I am given a plane equation $Ax+By+Cz+D=0$ and coordinates $(x,y,z)$ of a point $P$ lying on a plane. I need to determine coordinates $(x_1,y_1,z_1)$ and $(x_2,y_2,z_2)$ of two points $P_1$ and $P_2$ which are located on a line that is passing through $P$ perpendicular to the plane. Furthermore I need $P_1$ and $P_2$ to be located at the same distance $d$ from the plane.

The illustration below shows everything better than I explained. Is it possible to find out these coordinates? I've always been bad with analytic geometry so I hope someone could put this to me simply. Thanks in advance.

enter image description here

  • 2
    $\begingroup$ Hint: $PP_1$ and $PP_2$ are parallel to the normal to the plane. $\endgroup$ – Yves Daoust Jul 26 '17 at 7:47
  • $\begingroup$ @YvesDaoust I see, but I don't know coordinates of $P_1$ and $P_2$, I only know the length of $PP_1$ and the fact that it's parallel to $(A,B,C)$. Maybe I need coordinates of a normal passing through $P$ $\endgroup$ – AnatoliySultanov Jul 26 '17 at 8:22

Plane: $Ax + By + Cz + D = 0$.

Normal vector to this plane: $(A,B,C)$.


$\vec n = \frac {1}{(A^2 + B^2 + C^2)^{1/2}} (A,B,C)$;

Consider a straight line passing through the point $(x,y,z)$ on the plane with direction vector $\vec n$ :

$\vec r(t) = (x,y,z) + t \vec n$.

Since $\vec n$ is normalized:

Pick $t_1 = d$ and $t_2 = - d$ to find $P_1$ and $P_2$,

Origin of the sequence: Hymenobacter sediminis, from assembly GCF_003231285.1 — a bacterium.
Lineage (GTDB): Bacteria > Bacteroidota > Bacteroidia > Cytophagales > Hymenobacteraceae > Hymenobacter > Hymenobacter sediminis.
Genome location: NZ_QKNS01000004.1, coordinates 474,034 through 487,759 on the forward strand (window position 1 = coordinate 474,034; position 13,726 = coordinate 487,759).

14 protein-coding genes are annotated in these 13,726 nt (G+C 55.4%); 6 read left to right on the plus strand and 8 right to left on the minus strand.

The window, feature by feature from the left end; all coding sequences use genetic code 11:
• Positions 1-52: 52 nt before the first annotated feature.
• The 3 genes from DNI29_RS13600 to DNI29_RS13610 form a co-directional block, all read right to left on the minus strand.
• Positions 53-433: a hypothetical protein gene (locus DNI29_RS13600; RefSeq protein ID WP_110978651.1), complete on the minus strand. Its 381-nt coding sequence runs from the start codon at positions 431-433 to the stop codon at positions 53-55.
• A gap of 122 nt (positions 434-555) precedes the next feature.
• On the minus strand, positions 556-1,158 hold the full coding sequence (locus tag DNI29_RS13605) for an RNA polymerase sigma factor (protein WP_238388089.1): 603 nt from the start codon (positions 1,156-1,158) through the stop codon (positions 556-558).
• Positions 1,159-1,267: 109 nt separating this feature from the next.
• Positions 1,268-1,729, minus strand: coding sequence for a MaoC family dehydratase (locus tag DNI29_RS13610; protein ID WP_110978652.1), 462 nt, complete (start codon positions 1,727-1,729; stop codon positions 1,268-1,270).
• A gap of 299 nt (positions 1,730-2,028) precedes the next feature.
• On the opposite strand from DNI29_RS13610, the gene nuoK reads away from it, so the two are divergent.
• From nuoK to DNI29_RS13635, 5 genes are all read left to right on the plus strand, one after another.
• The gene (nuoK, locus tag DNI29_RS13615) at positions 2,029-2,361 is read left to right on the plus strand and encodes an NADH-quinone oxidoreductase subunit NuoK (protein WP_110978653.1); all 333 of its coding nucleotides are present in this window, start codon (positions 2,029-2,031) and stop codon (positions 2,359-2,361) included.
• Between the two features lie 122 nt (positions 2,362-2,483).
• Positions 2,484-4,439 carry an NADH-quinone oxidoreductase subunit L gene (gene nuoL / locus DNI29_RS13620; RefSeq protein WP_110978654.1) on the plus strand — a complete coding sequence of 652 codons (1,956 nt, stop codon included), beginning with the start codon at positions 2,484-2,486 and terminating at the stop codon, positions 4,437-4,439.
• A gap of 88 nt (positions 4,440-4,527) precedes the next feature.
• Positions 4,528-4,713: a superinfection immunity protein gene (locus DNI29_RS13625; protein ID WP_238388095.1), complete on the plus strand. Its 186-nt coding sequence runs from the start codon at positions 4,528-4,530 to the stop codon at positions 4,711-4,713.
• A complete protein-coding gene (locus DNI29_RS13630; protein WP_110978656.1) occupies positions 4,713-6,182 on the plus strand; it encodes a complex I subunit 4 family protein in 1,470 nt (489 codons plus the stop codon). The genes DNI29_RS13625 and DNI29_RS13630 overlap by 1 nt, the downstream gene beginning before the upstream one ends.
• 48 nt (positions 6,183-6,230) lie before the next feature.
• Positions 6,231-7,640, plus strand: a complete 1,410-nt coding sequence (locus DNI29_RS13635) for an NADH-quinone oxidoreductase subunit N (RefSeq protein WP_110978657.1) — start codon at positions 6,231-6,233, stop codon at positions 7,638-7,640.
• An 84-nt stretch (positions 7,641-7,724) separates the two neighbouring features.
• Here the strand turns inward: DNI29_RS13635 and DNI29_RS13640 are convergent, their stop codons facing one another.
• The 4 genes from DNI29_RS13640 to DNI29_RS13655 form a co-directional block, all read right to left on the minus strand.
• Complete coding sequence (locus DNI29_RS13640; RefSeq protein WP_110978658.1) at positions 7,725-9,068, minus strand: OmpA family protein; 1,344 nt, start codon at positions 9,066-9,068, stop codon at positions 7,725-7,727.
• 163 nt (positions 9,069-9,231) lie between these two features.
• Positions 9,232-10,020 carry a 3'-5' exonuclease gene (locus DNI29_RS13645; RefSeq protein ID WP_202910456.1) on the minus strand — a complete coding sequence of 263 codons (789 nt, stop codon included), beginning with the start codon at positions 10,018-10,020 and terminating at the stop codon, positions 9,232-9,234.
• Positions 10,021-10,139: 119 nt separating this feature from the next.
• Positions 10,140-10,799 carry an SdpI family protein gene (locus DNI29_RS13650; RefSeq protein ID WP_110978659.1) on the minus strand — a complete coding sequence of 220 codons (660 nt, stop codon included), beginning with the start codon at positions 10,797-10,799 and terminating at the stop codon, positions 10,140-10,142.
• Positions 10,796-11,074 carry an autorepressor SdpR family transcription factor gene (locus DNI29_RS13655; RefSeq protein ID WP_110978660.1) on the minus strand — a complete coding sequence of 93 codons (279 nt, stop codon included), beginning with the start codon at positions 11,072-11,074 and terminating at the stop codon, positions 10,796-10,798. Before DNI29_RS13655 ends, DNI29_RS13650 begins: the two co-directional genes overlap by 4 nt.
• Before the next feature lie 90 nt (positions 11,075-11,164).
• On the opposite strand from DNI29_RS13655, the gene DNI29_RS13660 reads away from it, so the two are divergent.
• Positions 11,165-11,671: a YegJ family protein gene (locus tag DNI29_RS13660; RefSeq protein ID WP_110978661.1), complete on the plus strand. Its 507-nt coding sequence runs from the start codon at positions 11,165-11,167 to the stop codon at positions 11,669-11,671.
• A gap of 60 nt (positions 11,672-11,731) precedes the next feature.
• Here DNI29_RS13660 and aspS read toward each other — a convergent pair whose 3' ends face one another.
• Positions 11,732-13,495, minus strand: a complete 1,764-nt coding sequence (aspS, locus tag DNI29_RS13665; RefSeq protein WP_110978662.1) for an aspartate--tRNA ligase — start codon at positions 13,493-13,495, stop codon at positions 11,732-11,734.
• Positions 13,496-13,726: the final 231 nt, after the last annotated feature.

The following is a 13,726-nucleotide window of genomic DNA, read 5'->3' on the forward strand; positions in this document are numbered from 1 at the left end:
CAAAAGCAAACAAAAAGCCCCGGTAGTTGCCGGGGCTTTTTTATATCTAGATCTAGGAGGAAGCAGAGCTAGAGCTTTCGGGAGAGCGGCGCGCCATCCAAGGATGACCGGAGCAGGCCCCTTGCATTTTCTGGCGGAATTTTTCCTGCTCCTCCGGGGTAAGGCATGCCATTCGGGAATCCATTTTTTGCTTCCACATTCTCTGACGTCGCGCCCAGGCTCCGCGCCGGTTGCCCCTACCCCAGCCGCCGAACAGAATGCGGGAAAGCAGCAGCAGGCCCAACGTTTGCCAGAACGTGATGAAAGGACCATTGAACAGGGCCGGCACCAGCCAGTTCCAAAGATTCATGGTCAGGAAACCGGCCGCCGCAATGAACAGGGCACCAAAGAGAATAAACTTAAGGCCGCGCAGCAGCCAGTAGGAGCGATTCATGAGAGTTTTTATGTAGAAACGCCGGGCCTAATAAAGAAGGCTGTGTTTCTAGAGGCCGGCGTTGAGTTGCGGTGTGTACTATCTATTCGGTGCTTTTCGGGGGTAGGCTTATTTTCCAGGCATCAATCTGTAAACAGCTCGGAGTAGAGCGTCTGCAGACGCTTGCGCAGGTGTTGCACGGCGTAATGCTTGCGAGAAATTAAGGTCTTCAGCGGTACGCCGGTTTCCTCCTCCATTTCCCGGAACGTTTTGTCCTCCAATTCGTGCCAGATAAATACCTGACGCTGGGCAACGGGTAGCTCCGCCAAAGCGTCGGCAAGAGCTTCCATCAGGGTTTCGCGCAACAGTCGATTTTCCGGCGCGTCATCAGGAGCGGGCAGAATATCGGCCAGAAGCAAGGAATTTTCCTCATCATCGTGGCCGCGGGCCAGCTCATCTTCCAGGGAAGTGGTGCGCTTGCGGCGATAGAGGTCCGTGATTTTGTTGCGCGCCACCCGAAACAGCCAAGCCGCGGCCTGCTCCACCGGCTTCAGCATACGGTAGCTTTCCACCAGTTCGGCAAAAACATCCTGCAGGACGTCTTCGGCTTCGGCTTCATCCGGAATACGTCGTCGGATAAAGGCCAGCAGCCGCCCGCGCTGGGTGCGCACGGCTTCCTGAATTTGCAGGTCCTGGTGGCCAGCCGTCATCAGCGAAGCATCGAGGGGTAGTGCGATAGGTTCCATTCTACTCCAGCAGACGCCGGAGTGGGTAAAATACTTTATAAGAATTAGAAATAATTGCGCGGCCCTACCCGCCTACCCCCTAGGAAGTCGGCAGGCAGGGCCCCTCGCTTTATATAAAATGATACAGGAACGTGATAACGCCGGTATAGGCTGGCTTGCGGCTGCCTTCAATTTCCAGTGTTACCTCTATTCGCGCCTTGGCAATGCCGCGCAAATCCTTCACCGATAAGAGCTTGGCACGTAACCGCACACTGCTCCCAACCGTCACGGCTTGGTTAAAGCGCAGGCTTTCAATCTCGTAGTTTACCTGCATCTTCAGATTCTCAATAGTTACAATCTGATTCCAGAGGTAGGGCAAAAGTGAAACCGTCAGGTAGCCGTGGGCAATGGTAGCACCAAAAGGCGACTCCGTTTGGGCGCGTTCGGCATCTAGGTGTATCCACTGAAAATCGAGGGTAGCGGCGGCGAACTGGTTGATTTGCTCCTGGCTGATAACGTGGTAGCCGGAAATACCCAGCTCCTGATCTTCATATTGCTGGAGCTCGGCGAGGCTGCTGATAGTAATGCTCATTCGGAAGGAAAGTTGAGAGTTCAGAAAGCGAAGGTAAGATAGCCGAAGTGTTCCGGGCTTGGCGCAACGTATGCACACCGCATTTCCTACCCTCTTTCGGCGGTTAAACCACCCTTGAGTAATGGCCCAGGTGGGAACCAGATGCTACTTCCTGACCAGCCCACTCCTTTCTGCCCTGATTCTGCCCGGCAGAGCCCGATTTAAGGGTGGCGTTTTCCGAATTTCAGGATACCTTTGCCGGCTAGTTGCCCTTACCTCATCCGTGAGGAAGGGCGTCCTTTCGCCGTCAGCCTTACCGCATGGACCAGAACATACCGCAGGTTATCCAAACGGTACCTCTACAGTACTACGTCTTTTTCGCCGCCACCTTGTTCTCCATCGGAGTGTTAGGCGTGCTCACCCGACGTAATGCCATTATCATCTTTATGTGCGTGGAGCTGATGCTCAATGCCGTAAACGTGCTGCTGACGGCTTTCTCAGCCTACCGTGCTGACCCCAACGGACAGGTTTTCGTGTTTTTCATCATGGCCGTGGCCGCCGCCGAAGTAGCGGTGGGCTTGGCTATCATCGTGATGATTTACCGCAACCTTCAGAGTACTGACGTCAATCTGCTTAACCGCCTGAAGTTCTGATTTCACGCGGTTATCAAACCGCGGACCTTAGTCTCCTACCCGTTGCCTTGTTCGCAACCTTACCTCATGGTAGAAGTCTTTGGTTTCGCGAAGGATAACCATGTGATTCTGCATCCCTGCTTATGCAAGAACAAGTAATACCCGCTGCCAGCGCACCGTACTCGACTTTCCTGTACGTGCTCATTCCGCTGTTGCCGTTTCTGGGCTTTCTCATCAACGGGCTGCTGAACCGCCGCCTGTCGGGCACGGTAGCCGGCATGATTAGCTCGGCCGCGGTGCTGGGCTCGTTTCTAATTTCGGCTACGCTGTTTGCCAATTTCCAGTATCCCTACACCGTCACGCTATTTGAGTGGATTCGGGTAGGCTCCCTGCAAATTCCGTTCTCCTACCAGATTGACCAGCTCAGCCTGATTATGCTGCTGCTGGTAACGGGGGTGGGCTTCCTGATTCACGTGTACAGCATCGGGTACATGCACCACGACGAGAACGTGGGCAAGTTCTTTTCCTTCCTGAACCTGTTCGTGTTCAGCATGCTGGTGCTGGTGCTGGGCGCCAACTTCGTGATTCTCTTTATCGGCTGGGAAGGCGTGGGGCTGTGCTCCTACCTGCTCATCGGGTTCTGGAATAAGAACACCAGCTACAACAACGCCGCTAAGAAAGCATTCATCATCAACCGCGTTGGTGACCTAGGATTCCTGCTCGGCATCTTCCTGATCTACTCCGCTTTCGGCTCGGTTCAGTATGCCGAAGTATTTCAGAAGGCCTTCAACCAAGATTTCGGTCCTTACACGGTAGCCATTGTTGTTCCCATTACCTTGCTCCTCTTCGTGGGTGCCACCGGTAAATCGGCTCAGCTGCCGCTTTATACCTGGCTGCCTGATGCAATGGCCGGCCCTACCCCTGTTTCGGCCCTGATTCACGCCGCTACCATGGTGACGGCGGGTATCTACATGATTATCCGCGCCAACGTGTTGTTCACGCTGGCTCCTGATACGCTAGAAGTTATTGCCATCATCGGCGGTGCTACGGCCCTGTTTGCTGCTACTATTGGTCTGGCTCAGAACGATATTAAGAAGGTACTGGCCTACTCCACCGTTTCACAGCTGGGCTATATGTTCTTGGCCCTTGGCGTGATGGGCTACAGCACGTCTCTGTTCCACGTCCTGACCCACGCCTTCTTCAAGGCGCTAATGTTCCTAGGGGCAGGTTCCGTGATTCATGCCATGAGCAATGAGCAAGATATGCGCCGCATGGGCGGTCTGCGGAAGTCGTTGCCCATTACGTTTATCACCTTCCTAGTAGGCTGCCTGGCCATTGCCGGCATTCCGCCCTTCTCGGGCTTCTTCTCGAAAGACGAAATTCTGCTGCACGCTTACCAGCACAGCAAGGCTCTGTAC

$(x_1,y_1,z_1) = (x,y,z) + d \vec n$, and

$(x_2,y_2,z_2) = (x,y,z) - d \vec n$.


  • $\begingroup$ You are welcome. $\endgroup$ – Peter Szilas Jul 27 '17 at 16:21

I'll give you an example, hoping it will be better understood

Let the plane be $\pi:\;x+2 y+3 z+4=0$ and the point on it $P(1;\;2;-3)$

The line $r$ passing through $P$ and perpendicular to $\pi$ has parametric equation $r=(1 + t,\; 2 + 2 t,\; -3 - 3 t)$

To find a pair of points $P_1$ and $P_2$ having distance $d=\sqrt{14}$ from $P$ you write the equation of the sphere with centre in $P$ and radius $\sqrt{14}$


and find the intersection with $r$ plugging $x=1+t;\;y=2+2t;\;z=-3-3t$ in the previous equation

$14 t^2=14\to t=\pm1$

therefore the points are $P_1(0;\;0;\;0),\;P_2(2;\;4;\;-6)$

Hope this helps

  • $\begingroup$ Intersection with a sphere, although not incorrect, seems an unnecessary complication. Much simpler to use a unit normal, as Peter Szilas does. $\endgroup$ – amd Jul 26 '17 at 18:24
  • $\begingroup$ Interesting solution, thanks for the idea! $\endgroup$ – AnatoliySultanov Jul 27 '17 at 14:22

Your Answer

By clicking “Post Your Answer”, you agree to our terms of service, privacy policy and cookie policy

Not the answer you're looking for? Browse other questions tagged or ask your own question.